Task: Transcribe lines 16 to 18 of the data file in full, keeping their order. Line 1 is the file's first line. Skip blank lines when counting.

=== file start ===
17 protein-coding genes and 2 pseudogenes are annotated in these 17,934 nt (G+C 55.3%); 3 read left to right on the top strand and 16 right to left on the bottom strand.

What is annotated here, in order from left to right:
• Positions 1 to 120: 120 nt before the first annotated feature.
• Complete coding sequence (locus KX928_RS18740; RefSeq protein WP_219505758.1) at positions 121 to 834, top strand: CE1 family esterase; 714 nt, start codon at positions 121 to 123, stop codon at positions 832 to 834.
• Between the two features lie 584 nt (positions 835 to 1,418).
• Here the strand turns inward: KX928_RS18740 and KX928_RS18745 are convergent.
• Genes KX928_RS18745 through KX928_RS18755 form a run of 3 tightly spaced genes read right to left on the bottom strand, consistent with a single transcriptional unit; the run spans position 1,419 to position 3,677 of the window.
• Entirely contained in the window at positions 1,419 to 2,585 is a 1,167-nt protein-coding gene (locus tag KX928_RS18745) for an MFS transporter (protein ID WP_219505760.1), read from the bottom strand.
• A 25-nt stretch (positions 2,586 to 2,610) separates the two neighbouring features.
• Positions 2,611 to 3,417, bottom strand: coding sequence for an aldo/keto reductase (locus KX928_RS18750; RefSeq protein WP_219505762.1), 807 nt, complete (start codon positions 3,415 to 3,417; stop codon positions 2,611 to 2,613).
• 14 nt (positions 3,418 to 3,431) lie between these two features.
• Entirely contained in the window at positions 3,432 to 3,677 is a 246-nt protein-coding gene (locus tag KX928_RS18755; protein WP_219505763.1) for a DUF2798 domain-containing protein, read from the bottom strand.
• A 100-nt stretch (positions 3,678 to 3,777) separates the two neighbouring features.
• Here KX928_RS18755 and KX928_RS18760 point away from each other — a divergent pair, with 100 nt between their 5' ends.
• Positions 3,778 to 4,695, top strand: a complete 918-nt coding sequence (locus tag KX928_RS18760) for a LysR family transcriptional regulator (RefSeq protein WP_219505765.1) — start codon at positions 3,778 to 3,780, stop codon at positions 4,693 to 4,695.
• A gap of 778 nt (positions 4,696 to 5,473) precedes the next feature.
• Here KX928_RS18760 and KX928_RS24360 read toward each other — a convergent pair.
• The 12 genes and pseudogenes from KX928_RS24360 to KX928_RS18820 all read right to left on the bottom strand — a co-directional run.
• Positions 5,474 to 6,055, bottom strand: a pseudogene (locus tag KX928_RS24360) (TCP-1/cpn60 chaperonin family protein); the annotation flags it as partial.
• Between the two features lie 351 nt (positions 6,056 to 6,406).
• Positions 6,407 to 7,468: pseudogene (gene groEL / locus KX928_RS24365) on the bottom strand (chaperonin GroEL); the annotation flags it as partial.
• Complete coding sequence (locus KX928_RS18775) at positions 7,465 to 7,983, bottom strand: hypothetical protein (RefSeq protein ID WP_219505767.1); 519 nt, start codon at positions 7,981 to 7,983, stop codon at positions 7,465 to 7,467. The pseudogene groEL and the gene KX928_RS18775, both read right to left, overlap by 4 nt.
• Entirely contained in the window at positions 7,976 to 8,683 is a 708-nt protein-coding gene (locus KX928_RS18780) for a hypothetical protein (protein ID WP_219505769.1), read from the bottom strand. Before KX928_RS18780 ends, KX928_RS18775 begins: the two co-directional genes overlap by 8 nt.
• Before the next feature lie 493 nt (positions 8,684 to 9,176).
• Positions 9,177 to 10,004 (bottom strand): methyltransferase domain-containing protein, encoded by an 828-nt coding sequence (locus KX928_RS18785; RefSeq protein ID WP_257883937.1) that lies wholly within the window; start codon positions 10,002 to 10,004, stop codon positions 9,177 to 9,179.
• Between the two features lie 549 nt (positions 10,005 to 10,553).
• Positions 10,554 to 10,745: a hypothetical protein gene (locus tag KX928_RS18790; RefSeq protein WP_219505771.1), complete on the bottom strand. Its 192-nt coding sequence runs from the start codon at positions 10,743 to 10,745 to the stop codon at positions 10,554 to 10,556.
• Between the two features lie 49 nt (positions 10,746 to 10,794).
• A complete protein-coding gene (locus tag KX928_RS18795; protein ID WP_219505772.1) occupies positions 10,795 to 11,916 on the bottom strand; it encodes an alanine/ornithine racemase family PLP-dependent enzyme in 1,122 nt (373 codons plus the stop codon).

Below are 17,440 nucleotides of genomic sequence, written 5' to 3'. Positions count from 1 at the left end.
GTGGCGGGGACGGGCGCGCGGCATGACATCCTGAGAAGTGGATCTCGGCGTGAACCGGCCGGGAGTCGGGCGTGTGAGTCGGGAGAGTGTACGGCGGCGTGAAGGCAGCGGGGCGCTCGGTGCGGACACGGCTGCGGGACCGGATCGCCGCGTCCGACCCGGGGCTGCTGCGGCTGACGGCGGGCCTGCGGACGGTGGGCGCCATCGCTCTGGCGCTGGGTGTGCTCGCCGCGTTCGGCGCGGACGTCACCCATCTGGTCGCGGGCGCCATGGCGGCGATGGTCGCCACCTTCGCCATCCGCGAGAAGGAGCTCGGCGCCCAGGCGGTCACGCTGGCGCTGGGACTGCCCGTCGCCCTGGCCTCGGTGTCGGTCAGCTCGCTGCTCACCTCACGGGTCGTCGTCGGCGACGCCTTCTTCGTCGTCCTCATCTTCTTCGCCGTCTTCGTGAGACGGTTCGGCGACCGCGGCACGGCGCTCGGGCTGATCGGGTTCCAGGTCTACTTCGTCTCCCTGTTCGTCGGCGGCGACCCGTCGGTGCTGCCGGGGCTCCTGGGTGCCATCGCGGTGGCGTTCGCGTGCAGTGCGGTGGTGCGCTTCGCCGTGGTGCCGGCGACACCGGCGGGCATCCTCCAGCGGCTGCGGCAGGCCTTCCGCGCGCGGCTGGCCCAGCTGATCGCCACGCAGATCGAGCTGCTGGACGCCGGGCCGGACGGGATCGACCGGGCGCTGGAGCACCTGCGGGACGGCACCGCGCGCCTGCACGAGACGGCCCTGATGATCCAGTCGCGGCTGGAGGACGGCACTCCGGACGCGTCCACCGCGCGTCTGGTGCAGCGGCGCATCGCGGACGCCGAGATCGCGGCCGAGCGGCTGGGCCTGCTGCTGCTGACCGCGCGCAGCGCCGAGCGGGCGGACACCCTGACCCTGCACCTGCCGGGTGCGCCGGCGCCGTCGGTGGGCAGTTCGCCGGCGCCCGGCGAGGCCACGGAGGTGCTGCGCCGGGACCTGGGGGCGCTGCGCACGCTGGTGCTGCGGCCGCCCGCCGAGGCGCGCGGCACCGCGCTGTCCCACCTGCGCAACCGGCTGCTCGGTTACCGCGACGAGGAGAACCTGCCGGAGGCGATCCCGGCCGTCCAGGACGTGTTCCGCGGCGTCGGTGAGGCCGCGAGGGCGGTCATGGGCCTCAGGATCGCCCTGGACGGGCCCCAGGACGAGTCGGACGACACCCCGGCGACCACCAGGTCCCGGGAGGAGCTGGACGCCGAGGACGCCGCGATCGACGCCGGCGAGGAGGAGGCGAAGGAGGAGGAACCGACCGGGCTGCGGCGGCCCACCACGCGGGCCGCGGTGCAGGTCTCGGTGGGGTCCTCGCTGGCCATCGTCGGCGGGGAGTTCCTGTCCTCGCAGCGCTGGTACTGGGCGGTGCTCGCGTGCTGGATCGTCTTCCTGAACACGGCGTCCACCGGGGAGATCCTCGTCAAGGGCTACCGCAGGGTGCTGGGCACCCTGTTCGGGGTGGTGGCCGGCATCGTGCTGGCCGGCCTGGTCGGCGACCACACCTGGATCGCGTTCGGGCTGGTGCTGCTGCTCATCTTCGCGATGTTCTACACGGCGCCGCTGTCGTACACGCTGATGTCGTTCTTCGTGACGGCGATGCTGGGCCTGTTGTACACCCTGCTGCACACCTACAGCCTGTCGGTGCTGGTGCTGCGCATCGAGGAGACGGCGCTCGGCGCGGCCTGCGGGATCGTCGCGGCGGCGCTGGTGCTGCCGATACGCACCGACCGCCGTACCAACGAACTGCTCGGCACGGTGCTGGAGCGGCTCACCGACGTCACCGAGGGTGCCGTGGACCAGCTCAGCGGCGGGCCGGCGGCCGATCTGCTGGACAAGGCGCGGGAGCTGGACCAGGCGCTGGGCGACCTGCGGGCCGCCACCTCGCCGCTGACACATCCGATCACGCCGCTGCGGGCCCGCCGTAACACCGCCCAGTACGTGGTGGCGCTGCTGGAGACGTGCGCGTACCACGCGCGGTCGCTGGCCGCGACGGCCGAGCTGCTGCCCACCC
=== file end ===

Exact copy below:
• A gap of 778 nt (positions 4,696 to 5,473) precedes the next feature.
• Here KX928_RS18760 and KX928_RS24360 read toward each other — a convergent pair.
• The 12 genes and pseudogenes from KX928_RS24360 to KX928_RS18820 all read right to left on the bottom strand — a co-directional run.